A licensing scheme to crackdown on rogue landlords has been extended by another five years.

The Government has granted approval for Waltham Forest Council to renew its private property selective licensing scheme.

Under the scheme private landlords must pay £650 to license a single dwelling for a period of up to five years.

Landlords are then subject to legal checks, such as fire safety precautions – with penalties of up to £30,000 if they don’t comply.

Cllr Louise Mitchell, cabinet member for housing and homelessness prevention, said: “Our selective licensing scheme is an important tool for us as we work to ensure all private rental tenants in Waltham Forest have a decent roof over their head.

East London and West Essex Guardian Series:

Landlords face fines if properties do not meet safety standards.

“We know that the majority of landlords are reputable and take good care of their properties and tenants. However, there are a minority who are happy to take advantage of those in need of a home and exploit them to line their own pockets.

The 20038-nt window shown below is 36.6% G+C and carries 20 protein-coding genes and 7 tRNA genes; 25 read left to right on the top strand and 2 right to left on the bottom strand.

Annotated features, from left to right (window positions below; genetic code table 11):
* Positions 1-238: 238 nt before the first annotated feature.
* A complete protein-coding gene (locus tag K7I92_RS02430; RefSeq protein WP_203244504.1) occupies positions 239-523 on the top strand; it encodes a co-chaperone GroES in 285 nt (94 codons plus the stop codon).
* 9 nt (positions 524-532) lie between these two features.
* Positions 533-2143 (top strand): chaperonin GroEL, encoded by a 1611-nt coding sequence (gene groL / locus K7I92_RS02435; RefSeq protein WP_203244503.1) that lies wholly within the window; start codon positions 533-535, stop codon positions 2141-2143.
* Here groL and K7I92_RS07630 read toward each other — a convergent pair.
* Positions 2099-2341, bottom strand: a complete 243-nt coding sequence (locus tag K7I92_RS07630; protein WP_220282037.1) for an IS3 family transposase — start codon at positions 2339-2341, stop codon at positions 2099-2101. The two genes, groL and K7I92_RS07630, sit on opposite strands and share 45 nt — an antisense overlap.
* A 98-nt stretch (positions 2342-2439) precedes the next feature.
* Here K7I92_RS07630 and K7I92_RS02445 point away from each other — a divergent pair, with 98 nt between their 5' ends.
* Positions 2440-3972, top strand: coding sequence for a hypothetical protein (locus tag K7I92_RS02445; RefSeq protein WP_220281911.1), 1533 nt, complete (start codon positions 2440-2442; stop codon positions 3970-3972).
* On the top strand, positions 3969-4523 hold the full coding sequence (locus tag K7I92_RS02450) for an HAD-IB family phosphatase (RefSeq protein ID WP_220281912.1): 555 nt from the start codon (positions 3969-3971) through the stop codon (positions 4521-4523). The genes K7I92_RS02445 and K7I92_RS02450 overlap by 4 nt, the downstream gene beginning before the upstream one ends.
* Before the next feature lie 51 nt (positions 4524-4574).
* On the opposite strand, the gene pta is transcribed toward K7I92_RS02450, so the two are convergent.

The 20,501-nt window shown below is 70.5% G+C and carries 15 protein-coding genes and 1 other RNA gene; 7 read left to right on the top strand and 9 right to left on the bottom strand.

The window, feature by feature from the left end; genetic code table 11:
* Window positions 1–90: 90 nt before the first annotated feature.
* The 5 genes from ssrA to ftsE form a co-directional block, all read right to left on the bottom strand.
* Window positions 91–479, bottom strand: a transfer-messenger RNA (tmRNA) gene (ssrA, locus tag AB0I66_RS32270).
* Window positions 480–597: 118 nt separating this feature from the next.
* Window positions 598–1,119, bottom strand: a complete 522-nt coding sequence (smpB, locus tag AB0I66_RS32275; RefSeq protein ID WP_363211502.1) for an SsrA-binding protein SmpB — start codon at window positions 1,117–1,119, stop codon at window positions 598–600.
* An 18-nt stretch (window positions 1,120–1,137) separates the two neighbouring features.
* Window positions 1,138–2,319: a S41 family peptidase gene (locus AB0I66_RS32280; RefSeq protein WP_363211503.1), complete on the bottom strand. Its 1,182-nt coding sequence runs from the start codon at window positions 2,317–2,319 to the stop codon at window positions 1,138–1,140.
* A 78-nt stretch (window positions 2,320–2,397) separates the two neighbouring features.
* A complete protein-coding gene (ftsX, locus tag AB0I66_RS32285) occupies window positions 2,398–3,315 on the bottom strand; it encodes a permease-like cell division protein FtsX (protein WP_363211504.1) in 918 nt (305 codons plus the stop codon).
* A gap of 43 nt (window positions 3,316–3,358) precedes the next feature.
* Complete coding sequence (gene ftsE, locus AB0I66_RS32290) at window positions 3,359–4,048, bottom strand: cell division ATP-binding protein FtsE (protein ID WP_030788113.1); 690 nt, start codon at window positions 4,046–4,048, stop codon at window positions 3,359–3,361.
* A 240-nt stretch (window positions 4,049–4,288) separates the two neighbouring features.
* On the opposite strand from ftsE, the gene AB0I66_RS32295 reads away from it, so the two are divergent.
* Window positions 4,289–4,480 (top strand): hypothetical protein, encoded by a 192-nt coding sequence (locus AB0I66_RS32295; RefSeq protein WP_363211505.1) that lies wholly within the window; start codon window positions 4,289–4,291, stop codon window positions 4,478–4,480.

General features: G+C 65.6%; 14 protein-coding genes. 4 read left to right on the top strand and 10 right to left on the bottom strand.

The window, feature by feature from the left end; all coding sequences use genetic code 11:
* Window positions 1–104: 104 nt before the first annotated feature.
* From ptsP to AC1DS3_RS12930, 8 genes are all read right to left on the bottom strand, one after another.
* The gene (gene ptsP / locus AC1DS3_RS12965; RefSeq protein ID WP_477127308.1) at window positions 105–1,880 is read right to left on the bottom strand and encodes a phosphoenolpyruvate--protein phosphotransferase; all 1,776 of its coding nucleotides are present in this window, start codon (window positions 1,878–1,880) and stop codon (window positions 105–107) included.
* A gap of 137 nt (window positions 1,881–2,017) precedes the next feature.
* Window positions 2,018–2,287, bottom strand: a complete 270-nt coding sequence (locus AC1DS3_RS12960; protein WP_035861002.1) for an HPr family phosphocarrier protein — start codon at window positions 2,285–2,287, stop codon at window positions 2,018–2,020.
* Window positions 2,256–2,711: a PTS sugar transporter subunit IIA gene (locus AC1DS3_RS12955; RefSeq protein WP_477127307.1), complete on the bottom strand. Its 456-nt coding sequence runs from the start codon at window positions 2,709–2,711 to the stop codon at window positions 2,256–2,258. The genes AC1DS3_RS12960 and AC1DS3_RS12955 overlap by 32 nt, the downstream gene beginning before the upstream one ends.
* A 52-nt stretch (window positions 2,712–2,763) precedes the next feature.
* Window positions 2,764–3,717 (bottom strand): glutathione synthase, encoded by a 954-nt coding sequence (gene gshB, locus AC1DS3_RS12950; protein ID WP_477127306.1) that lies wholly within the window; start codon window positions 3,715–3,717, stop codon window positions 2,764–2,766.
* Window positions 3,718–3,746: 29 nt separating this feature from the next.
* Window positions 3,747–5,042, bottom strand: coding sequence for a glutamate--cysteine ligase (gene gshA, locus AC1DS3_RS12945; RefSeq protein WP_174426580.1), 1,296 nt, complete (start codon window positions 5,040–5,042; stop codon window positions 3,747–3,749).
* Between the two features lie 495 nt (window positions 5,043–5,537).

“Our message to these rogue landlords is clear: If you want to rent property out in Waltham Forest, your property must meet the licensing scheme’s standards and you must ensure that your tenants are safe. If you do not, we will find out and take action against you. Tenants deserve to live safety, with security, and in comfort.”

The scheme, which came into force in April 2015, will be renewed for another five years starting May 1, 2020

It will cover 18 of the borough’s 20 wards, excluding Hatch Lane and Endlebury.

The council is offering an early-bird discount to “responsible” landlords who register between Friday, May 1 and Friday, July 31.

Since selective licensing was introduced in April 2015 over 27,000 licences have been issued.

East London and West Essex Guardian Series:

The scheme will be renewed on May 1, 2020.

The council has issued more than 149 civil penalties and more than 50 interim management orders, securing 94 successful prosecutions resulting in more than £323,000 in court-imposed fines.

Critics of the scheme have claimed licensing schemes struggle to identify criminal landlords, as they simply will not sign up.

John Stewart, policy manager for the Residential Landlords Association, said: “Councils are not required to inspect properties before granting them, giving tenants false hope that because a landlord has a licence it means the property they rent meets all the required standards.

“No criminal landlord who flouts the law will ever willingly come forward to make themselves known under a licensing scheme.”

A government review into the effectiveness of selective licensing schemes published last year found it was “an effective tool when implemented properly.”